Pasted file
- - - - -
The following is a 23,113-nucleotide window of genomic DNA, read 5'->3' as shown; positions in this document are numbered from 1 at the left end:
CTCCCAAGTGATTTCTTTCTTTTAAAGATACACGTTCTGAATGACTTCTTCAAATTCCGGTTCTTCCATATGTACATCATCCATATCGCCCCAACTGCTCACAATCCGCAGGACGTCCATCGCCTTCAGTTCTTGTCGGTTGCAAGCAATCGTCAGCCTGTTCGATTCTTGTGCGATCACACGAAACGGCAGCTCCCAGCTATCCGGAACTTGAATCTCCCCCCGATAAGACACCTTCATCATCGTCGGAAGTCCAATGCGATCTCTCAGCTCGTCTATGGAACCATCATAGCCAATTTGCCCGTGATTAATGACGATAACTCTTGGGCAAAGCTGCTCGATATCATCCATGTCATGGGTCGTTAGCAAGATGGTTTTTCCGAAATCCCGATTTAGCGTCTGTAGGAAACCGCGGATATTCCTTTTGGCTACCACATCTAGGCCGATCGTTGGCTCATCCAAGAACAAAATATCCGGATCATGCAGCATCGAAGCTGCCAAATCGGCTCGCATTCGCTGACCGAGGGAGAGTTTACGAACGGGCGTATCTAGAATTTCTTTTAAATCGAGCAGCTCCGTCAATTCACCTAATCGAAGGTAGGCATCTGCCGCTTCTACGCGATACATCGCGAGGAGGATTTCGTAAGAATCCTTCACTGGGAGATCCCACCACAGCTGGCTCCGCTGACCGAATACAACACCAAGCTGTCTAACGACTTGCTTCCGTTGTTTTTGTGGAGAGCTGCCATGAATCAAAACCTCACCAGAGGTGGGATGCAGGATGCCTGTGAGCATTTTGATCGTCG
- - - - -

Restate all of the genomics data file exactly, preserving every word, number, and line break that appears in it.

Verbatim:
The following is a 23,113-nucleotide window of genomic DNA, read 5'->3' as shown; positions in this document are numbered from 1 at the left end:
CTCCCAAGTGATTTCTTTCTTTTAAAGATACACGTTCTGAATGACTTCTTCAAATTCCGGTTCTTCCATATGTACATCATCCATATCGCCCCAACTGCTCACAATCCGCAGGACGTCCATCGCCTTCAGTTCTTGTCGGTTGCAAGCAATCGTCAGCCTGTTCGATTCTTGTGCGATCACACGAAACGGCAGCTCCCAGCTATCCGGAACTTGAATCTCCCCCCGATAAGACACCTTCATCATCGTCGGAAGTCCAATGCGATCTCTCAGCTCGTCTATGGAACCATCATAGCCAATTTGCCCGTGATTAATGACGATAACTCTTGGGCAAAGCTGCTCGATATCATCCATGTCATGGGTCGTTAGCAAGATGGTTTTTCCGAAATCCCGATTTAGCGTCTGTAGGAAACCGCGGATATTCCTTTTGGCTACCACATCTAGGCCGATCGTTGGCTCATCCAAGAACAAAATATCCGGATCATGCAGCATCGAAGCTGCCAAATCGGCTCGCATTCGCTGACCGAGGGAGAGTTTACGAACGGGCGTATCTAGAATTTCTTTTAAATCGAGCAGCTCCGTCAATTCACCTAATCGAAGGTAGGCATCTGCCGCTTCTACGCGATACATCGCGAGGAGGATTTCGTAAGAATCCTTCACTGGGAGATCCCACCACAGCTGGCTCCGCTGACCGAATACAACACCAAGCTGTCTAACGACTTGCTTCCGTTGTTTTTGTGGAGAGCTGCCATGAATCAAAACCTCACCAGAGGTGGGATGCAGGATGCCTGTGAGCATTTTGATCGTCG